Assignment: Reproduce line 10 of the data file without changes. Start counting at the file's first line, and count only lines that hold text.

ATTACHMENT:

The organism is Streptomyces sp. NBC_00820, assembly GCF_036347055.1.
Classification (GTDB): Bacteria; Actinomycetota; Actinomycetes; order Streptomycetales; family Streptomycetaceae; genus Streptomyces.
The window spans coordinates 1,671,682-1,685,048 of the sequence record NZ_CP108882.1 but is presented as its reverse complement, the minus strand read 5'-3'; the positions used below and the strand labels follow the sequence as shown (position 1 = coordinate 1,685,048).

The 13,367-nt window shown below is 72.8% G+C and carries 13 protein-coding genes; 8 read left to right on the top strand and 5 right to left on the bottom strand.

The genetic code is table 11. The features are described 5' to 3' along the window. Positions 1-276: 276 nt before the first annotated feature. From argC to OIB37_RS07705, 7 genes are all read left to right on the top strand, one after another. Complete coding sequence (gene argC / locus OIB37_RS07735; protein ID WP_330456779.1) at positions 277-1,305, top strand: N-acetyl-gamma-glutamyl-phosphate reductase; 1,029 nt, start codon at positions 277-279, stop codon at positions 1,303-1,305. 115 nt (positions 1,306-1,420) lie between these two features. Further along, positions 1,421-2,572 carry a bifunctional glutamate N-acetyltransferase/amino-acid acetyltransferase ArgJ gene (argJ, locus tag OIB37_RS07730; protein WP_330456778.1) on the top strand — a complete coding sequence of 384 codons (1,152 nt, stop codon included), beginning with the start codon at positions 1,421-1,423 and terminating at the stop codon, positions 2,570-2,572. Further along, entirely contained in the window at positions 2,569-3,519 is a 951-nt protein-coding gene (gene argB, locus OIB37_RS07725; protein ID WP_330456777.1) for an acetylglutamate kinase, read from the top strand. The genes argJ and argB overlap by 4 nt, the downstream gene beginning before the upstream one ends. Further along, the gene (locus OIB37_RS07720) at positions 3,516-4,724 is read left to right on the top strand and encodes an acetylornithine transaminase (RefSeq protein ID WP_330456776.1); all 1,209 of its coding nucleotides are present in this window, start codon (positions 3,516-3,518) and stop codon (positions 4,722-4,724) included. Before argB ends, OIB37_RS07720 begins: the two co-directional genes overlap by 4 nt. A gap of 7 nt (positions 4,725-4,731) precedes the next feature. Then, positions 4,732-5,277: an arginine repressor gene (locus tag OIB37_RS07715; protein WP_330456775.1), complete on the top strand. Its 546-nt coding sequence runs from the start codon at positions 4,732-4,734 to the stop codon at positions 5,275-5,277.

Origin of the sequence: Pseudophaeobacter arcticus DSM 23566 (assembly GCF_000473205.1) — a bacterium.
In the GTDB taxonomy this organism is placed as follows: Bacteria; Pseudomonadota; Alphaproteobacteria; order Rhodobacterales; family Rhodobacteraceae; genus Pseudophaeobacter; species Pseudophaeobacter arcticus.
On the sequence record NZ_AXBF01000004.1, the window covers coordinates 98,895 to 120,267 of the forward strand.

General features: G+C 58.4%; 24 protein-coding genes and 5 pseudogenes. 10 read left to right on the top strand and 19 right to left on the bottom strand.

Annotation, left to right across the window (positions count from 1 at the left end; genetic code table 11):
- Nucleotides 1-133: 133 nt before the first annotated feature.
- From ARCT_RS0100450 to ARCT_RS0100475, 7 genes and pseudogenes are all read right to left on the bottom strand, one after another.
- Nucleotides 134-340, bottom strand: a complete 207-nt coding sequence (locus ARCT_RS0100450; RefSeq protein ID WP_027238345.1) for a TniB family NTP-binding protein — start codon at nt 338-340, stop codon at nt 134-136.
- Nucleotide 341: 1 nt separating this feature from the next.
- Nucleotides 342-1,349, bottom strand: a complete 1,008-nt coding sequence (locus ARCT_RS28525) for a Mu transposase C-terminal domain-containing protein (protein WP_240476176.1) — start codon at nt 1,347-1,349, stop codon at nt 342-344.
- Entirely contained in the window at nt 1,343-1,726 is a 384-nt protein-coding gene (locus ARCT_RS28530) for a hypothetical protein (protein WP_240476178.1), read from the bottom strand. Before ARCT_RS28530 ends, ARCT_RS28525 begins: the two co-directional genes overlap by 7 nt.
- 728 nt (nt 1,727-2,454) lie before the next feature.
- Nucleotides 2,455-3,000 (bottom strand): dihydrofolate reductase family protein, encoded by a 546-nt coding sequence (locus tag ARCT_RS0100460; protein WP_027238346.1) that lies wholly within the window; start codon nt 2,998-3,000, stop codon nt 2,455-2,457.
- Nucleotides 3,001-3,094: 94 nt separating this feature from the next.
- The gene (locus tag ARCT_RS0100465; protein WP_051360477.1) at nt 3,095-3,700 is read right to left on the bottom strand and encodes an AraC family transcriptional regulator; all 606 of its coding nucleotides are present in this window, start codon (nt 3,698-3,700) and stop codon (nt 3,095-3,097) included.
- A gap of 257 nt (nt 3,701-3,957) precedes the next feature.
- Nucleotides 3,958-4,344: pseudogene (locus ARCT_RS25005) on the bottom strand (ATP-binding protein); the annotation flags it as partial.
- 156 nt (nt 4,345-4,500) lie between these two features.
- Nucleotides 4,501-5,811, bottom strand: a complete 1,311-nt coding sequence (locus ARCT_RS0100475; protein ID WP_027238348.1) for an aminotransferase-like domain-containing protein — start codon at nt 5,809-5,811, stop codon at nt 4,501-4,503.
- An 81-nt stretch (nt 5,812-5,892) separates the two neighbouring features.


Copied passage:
Annotation, left to right across the window (positions count from 1 at the left end; genetic code table 11):